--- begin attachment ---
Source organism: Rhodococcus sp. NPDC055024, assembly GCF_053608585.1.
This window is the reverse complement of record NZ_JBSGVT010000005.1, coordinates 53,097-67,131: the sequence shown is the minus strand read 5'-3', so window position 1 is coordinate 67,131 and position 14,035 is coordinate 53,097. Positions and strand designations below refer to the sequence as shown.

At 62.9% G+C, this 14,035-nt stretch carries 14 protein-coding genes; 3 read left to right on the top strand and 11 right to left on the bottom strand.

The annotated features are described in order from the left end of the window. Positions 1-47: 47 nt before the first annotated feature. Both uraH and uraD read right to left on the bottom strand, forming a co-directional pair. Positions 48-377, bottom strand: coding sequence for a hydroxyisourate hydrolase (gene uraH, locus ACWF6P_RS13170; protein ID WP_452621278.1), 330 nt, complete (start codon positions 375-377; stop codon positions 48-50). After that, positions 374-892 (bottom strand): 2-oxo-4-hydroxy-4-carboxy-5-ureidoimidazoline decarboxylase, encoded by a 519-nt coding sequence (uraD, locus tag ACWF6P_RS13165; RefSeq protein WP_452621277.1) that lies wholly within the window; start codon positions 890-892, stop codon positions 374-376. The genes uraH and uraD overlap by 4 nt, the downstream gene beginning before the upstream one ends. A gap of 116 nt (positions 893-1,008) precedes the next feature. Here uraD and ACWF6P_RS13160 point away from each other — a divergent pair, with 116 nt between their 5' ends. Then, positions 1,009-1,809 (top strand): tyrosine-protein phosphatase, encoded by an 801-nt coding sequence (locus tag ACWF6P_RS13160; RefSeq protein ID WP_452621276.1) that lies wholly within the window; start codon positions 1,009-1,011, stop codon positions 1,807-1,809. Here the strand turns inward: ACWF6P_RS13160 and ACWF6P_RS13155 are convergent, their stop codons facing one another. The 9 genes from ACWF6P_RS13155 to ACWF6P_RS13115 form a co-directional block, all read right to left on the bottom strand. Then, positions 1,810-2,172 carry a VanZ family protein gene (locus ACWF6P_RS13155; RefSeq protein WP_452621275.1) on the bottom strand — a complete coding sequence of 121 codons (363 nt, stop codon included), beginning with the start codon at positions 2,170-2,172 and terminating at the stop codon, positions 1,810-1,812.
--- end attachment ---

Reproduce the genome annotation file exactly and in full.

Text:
Source organism: Rhodococcus sp. NPDC055024, assembly GCF_053608585.1.
This window is the reverse complement of record NZ_JBSGVT010000005.1, coordinates 53,097-67,131: the sequence shown is the minus strand read 5'-3', so window position 1 is coordinate 67,131 and position 14,035 is coordinate 53,097. Positions and strand designations below refer to the sequence as shown.

At 62.9% G+C, this 14,035-nt stretch carries 14 protein-coding genes; 3 read left to right on the top strand and 11 right to left on the bottom strand.

The annotated features are described in order from the left end of the window. Positions 1-47: 47 nt before the first annotated feature. Both uraH and uraD read right to left on the bottom strand, forming a co-directional pair. Positions 48-377, bottom strand: coding sequence for a hydroxyisourate hydrolase (gene uraH, locus ACWF6P_RS13170; protein ID WP_452621278.1), 330 nt, complete (start codon positions 375-377; stop codon positions 48-50). After that, positions 374-892 (bottom strand): 2-oxo-4-hydroxy-4-carboxy-5-ureidoimidazoline decarboxylase, encoded by a 519-nt coding sequence (uraD, locus tag ACWF6P_RS13165; RefSeq protein WP_452621277.1) that lies wholly within the window; start codon positions 890-892, stop codon positions 374-376. The genes uraH and uraD overlap by 4 nt, the downstream gene beginning before the upstream one ends. A gap of 116 nt (positions 893-1,008) precedes the next feature. Here uraD and ACWF6P_RS13160 point away from each other — a divergent pair, with 116 nt between their 5' ends. Then, positions 1,009-1,809 (top strand): tyrosine-protein phosphatase, encoded by an 801-nt coding sequence (locus tag ACWF6P_RS13160; RefSeq protein ID WP_452621276.1) that lies wholly within the window; start codon positions 1,009-1,011, stop codon positions 1,807-1,809. Here the strand turns inward: ACWF6P_RS13160 and ACWF6P_RS13155 are convergent, their stop codons facing one another. The 9 genes from ACWF6P_RS13155 to ACWF6P_RS13115 form a co-directional block, all read right to left on the bottom strand. Then, positions 1,810-2,172 carry a VanZ family protein gene (locus ACWF6P_RS13155; RefSeq protein WP_452621275.1) on the bottom strand — a complete coding sequence of 121 codons (363 nt, stop codon included), beginning with the start codon at positions 2,170-2,172 and terminating at the stop codon, positions 1,810-1,812.